Asexuality is a lack of sexual attraction. The concept of ‘sexual attraction’ can be tricky to grasp, especially for those who experience sexual attraction hand in hand with other experiences.
This page attempts to break down exactly what sexual attraction is, and to differentiate it from other elements of sexuality and the human experience.
Sexual attraction – I like you!
Sexual attraction is the feeling people have when they find a person/object sexually appealing. This is the feeling someone might have when they see an attractive stranger or celebrity and say things like “he/she is soooo hot!”. This is the feeling that often motivates people to seek sexual encounters with other people, although many people will choose not to act on this feeling.
People can have a variety of sexual preferences. Some people only experience sexual attraction to members of a different gender and may label themselves “straight”. Other people are exclusively attracted to people of the same gender and may label themselves “gay”. Other people may find that they can experience sexual attraction to people of any gender and might label themselves “pansexual”. Some people may also have feelings of attraction to certain objects and, depending on their culture, these feelings may be called “kinks” or “fetishes”.
An asexual person is someone who lacks sexual attraction altogether (or only feels it only very rarely). Asexual people may feel other forms of attraction to people, such as romantic attraction or aesthetic attraction. Some asexual people experience sexual arousal and the urge to do things typically labelled as ‘sexual’.
Sexual arousal – my body is aroused.
Sexual Arousal (or libido) is the physiological element of sexual experiences. It involves physical changes such as getting erections and vaginal lubrication, among other things. Sexual arousal is affected by physiological processes and hormones such as oestrogen and testosterone. This process may be triggered by the feeling of sexual attraction in allosexual people, but can also exist without sexual attraction.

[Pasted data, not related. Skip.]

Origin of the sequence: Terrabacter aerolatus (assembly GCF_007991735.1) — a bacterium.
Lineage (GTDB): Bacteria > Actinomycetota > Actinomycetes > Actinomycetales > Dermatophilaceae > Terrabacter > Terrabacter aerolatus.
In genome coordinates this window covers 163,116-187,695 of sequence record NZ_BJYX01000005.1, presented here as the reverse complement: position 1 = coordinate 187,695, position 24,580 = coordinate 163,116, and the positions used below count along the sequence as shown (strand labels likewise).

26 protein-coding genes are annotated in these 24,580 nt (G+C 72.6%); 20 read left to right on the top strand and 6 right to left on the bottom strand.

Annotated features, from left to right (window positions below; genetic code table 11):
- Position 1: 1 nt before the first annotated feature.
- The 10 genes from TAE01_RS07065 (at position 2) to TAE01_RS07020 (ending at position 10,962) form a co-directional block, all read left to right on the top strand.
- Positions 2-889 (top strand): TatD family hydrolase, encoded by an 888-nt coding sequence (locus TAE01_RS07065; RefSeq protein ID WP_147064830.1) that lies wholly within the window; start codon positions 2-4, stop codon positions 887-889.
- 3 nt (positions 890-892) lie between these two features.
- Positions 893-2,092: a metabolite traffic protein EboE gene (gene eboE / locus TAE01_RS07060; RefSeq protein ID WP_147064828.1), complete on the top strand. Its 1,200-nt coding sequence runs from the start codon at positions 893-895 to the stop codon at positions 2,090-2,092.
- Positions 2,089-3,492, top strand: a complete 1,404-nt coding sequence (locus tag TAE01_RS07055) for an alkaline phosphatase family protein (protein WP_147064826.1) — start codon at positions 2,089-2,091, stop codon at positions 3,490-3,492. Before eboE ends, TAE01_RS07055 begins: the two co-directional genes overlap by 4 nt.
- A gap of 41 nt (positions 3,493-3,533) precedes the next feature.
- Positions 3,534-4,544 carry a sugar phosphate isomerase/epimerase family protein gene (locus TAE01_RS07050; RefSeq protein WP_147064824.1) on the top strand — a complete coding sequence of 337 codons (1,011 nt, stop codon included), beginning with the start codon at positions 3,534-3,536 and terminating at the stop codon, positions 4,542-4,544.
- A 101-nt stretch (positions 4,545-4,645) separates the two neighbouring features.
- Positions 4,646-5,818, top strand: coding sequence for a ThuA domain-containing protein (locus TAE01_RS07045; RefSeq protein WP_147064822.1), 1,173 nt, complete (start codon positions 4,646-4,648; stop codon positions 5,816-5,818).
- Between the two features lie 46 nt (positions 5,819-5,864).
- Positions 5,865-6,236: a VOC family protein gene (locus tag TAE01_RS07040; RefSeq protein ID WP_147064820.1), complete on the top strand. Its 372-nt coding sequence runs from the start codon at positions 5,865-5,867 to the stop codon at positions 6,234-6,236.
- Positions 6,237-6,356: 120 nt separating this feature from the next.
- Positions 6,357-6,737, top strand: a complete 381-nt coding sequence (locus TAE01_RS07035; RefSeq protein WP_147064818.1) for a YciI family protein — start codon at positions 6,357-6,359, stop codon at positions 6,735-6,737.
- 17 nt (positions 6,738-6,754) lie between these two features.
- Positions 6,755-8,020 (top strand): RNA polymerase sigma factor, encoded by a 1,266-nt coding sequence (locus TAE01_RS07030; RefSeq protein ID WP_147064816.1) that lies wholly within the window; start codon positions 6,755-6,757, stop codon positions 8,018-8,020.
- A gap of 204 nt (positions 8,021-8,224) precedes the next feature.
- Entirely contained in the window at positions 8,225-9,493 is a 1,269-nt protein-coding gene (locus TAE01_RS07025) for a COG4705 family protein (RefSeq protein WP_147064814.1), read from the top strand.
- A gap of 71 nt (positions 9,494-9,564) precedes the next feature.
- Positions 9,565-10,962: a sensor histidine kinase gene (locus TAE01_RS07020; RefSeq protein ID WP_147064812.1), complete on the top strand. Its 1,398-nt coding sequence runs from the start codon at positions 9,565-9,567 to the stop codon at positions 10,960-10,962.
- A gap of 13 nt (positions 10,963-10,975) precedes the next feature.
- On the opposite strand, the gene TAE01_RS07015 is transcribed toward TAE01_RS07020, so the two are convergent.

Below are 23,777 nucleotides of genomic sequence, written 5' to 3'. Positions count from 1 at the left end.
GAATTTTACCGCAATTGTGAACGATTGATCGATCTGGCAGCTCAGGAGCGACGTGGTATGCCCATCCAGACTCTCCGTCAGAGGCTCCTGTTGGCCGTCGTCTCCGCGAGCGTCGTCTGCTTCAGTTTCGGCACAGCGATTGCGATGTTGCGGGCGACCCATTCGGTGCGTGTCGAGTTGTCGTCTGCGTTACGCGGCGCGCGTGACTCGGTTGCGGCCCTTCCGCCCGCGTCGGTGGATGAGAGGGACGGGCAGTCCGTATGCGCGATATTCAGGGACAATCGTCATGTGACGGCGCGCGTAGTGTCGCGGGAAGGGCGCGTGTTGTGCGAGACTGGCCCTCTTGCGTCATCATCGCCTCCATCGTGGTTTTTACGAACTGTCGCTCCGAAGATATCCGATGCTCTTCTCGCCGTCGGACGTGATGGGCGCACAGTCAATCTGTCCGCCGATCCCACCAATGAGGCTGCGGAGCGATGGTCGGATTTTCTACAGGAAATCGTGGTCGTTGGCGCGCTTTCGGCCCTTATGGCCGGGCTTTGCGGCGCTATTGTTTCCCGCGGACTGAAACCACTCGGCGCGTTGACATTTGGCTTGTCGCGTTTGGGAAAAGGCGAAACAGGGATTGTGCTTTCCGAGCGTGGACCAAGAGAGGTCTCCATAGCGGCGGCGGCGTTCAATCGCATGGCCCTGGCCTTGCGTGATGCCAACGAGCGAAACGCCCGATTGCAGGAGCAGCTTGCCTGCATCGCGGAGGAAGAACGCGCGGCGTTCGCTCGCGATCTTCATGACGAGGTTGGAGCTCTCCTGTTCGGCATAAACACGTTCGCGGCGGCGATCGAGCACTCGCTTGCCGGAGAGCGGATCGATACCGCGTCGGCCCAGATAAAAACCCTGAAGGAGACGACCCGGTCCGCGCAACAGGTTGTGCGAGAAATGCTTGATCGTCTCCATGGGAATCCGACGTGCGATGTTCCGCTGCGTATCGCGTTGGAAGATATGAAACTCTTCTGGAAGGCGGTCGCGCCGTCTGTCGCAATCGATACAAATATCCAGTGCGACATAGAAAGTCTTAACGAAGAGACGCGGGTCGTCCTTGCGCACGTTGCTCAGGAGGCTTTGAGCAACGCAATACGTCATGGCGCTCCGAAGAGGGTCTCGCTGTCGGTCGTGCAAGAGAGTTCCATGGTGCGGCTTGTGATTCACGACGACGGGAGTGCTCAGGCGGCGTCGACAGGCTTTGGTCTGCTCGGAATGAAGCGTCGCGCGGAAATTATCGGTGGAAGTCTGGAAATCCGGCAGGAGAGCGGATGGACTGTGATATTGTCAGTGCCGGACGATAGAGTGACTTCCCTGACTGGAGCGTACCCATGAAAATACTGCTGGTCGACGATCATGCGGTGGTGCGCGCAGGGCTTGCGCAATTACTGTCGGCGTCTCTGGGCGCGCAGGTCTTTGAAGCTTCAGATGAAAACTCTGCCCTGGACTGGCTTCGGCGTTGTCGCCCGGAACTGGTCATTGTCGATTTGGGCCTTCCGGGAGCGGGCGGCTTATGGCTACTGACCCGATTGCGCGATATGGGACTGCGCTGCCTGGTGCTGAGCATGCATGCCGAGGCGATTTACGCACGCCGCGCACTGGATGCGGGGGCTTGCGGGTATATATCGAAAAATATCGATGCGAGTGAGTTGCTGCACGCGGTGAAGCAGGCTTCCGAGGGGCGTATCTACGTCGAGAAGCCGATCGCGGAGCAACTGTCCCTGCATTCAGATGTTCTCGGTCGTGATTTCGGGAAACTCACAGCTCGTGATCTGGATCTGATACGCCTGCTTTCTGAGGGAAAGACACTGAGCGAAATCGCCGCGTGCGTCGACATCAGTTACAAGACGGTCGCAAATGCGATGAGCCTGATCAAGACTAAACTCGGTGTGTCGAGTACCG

There are some asexual people who never experience sexual arousal and feel no reason to engage in behaviours such as masturbation. However, many asexual people do experience sexual arousal, and some even have a high ‘libido’. The average frequency of sexual arousal experienced by asexual people is typically within the standard range for allosexual people, (although on average tends to be slightly lower). Essentially, the ‘equipment’ works just fine in many asexual people, but without being accompanied by sexual attraction, there is usually little desire to have partnered sex.
The feeling of sexual arousal in asexual people is sometimes described as ‘a drive directed nowhere in particular’ or ‘a physical tension that needs releasing’. Some asexual people who experience sexual arousal just ignore this feeling. Others choose masturbation as a response to this feeling. For some asexual people masturbation can be highly pleasurable, for others it can feel like little more than a release of physical tension or ‘cleaning out the plumbing’. Some asexual people even seek out partnered sex for the physical sensation it provides. These people can still identify as asexual, because asexuality is defined by a lack of sexual attraction, not a lack of sexual arousal.
Sex drive and sexual desire.
Sex Drive as a term can be used in different ways. Sex drive usually refers to any ‘sexual’ feeling that provokes or motivates ‘sexual behaviour’. This term may be used to describe the experience of sexual attraction that motivates allosexual people to desire partnered sexual experiences, but can also be used by asexual people who experience sexual arousal and the desire to masturbate.
Sexual Desire is a way to describe the experience of sexual attraction and wanting to act on it, or the feeling of arousal and desire to find relief by masturbating. As such, this concept can be used by both allosexual and asexual people, similar to the term sex drive.
Want to learn more about asexuality and related phenomena? Learn about romance and the asexual spectrum.
Learn more about sexual attraction and arousal elsewhere.
- The Asexual Visibility & Education Network is the world’s oldest and most visible asexuality education website. The AVEN forums have attempted to unpack the distinction between sexual attraction and arousal before.
The Asexuality New Zealand Trust has no control over, accepts no responsibility for, and does not necessarily endorse the content of external websites.